Working with cross-functional partners, she and her team re-engineered Albertsons’ legacy marketing technologies to create a cutting-edge self-service automated marketing platform; the system generates personalized, targeted digital marketing messages that communicate with l shoppers in a timely fashion.

Wendell created a onboarding and training program leveraging technology to train and develop five new Own Brands sales managers and internal team members; she’s also an active member of Women Impacting Storebrand Excellence (WISE).

Sharon Greco

Deli Ops Specialist, Albertsons Cos.Jewel-Osco

Greco is a sales builder who coaches department managers on how to consistently meet customer expectations and drive top-line sales, she helps identify and develop future managers across 17 deli departments, and she influences the team on how to buy at sales shows. She grew sales by 5.39%, 334 basis points better than the division growth; in fact, the increase represented 21% of the division’s sales growth. She also grew gross profit margins by 107 basis points year over year and reduced shrink by 219 basis points. Greco plays a key role in ensuring that all delis adhere to the highest food safety and sanitation standards.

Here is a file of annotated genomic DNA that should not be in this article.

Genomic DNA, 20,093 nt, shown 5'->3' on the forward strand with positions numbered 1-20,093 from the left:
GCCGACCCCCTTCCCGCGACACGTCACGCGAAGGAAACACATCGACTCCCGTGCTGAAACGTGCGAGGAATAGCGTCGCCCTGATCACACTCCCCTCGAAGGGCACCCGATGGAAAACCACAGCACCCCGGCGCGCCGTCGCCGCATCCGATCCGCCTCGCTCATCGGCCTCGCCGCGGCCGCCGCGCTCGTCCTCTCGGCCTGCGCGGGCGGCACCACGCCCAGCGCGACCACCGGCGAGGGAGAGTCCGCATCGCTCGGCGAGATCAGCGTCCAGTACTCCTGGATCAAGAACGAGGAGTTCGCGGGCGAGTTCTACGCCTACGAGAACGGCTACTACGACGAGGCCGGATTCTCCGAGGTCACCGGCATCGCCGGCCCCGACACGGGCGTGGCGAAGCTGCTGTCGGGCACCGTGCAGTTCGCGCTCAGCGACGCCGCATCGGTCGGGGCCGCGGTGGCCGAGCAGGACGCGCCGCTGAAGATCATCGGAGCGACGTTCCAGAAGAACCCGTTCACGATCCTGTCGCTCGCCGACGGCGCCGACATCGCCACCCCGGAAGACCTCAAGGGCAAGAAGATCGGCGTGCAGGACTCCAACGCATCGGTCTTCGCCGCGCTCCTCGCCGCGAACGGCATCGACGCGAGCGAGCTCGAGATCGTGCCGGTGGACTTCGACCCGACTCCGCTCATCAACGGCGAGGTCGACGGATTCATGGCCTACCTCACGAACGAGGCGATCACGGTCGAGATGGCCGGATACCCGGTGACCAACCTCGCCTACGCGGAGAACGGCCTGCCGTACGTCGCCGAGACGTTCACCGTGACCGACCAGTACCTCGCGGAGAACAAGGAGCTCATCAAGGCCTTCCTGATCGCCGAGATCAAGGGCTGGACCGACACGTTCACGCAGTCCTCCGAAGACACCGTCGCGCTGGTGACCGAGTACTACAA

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Ji-Ea Yi

progressivegrocer.com

Pharmacy is a key focus of the new initiative, with highlights including COVID-19 vaccine awareness communications via email and push notifications.

Jennifer Gresham

Human Resources Manager, Albertsons Cos.Jewel-Osco

Gresham led semiannual district meetings to discuss and implement individual succession plans for more than 500 managers and 2,000-plus fulltime employees; working with the district manager, she also implemented a targeted hiring and recruiting initiative for 18 hard-to-hire store locations. She co-chaired negotiations with labor relations for UFCW Local 536, resulting in a successfully ratified meat and deli union contract. In the area of COVID-19, Gresham built a close relationship with the Medcor crisis response team and set best practices regarding associate pay and return-to-work communications.

Lori Latshaw

Senior Buyer, Albertsons Cos.Acme Markets

Meticulous about follow-through, communication and strong vendor relationships, Latshaw cut costs and generated other efficiencies across grocery and GM/HBC categories hit hard by the pandemic: She negotiated $70,000 in vendor-funded refunds from suppliers that don’t historically offer refunds, and also identified opportunities for floor stock protection, gained vendor approval and created $25,000 in chargebacks to vendors. Acting as corporate vendor captain for SC Johnson, Latshaw implemented a process that improved the fill rate of allocated items during the past two months, procuring several thousand additional cases of product.